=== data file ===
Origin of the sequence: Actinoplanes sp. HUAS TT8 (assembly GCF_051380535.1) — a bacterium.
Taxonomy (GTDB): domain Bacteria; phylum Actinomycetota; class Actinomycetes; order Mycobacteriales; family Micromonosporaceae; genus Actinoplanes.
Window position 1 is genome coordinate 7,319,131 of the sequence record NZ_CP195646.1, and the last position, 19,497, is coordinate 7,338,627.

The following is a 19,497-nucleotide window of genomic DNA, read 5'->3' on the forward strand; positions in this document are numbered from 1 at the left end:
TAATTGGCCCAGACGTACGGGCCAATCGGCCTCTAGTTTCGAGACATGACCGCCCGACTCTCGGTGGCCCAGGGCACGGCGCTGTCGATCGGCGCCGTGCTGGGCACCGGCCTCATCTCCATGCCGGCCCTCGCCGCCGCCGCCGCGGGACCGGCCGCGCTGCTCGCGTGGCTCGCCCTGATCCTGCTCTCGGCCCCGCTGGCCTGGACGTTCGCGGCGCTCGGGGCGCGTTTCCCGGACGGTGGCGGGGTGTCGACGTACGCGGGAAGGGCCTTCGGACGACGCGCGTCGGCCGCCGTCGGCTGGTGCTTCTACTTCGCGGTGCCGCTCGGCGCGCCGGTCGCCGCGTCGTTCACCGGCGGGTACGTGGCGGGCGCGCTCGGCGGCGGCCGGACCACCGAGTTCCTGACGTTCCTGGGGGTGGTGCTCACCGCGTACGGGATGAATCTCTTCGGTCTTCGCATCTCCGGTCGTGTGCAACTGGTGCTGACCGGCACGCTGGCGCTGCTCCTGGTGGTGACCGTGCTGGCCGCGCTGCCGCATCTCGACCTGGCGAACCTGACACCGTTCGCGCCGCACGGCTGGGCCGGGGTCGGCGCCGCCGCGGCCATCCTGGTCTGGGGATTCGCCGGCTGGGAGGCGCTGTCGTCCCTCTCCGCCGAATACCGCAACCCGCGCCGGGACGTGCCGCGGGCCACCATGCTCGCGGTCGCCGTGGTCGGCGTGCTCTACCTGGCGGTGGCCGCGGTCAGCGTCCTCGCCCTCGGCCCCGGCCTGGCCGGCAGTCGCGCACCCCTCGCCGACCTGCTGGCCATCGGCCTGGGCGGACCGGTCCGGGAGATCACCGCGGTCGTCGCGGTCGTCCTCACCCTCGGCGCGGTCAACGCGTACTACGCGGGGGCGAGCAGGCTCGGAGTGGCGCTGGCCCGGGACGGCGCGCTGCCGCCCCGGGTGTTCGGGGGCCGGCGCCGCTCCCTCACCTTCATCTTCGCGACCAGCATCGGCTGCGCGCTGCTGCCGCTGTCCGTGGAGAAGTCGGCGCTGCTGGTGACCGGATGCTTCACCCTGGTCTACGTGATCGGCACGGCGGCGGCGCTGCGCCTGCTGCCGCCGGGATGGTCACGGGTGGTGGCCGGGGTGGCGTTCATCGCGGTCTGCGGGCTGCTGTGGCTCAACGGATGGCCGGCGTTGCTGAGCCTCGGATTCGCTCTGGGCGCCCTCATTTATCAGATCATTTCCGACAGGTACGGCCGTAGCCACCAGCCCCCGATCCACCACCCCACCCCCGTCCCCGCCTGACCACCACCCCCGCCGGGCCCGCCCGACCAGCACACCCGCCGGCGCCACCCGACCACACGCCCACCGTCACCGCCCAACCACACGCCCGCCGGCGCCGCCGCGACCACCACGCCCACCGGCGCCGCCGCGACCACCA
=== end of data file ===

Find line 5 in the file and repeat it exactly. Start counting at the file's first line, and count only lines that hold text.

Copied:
TAATTGGCCCAGACGTACGGGCCAATCGGCCTCTAGTTTCGAGACATGACCGCCCGACTCTCGGTGGCCCAGGGCACGGCGCTGTCGATCGGCGCCGTGCTGGGCACCGGCCTCATCTCCATGCCGGCCCTCGCCGCCGCCGCCGCGGGACCGGCCGCGCTGCTCGCGTGGCTCGCCCTGATCCTGCTCTCGGCCCCGCTGGCCTGGACGTTCGCGGCGCTCGGGGCGCGTTTCCCGGACGGTGGCGGGGTGTCGACGTACGCGGGAAGGGCCTTCGGACGACGCGCGTCGGCCGCCGTCGGCTGGTGCTTCTACTTCGCGGTGCCGCTCGGCGCGCCGGTCGCCGCGTCGTTCACCGGCGGGTACGTGGCGGGCGCGCTCGGCGGCGGCCGGACCACCGAGTTCCTGACGTTCCTGGGGGTGGTGCTCACCGCGTACGGGATGAATCTCTTCGGTCTTCGCATCTCCGGTCGTGTGCAACTGGTGCTGACCGGCACGCTGGCGCTGCTCCTGGTGGTGACCGTGCTGGCCGCGCTGCCGCATCTCGACCTGGCGAACCTGACACCGTTCGCGCCGCACGGCTGGGCCGGGGTCGGCGCCGCCGCGGCCATCCTGGTCTGGGGATTCGCCGGCTGGGAGGCGCTGTCGTCCCTCTCCGCCGAATACCGCAACCCGCGCCGGGACGTGCCGCGGGCCACCATGCTCGCGGTCGCCGTGGTCGGCGTGCTCTACCTGGCGGTGGCCGCGGTCAGCGTCCTCGCCCTCGGCCCCGGCCTGGCCGGCAGTCGCGCACCCCTCGCCGACCTGCTGGCCATCGGCCTGGGCGGACCGGTCCGGGAGATCACCGCGGTCGTCGCGGTCGTCCTCACCCTCGGCGCGGTCAACGCGTACTACGCGGGGGCGAGCAGGCTCGGAGTGGCGCTGGCCCGGGACGGCGCGCTGCCGCCCCGGGTGTTCGGGGGCCGGCGCCGCTCCCTCACCTTCATCTTCGCGACCAGCATCGGCTGCGCGCTGCTGCCGCTGTCCGTGGAGAAGTCGGCGCTGCTGGTGACCGGATGCTTCACCCTGGTCTACGTGATCGGCACGGCGGCGGCGCTGCGCCTGCTGCCGCCGGGATGGTCACGGGTGGTGGCCGGGGTGGCGTTCATCGCGGTCTGCGGGCTGCTGTGGCTCAACGGATGGCCGGCGTTGCTGAGCCTCGGATTCGCTCTGGGCGCCCTCATTTATCAGATCATTTCCGACAGGTACGGCCGTAGCCACCAGCCCCCGATCCACCACCCCACCCCCGTCCCCGCCTGACCACCACCCCCGCCGGGCCCGCCCGACCAGCACACCCGCCGGCGCCACCCGACCACACGCCCACCGTCACCGCCCAACCACACGCCCGCCGGCGCCGCCGCGACCACCACGCCCACCGGCGCCGCCGCGACCACCA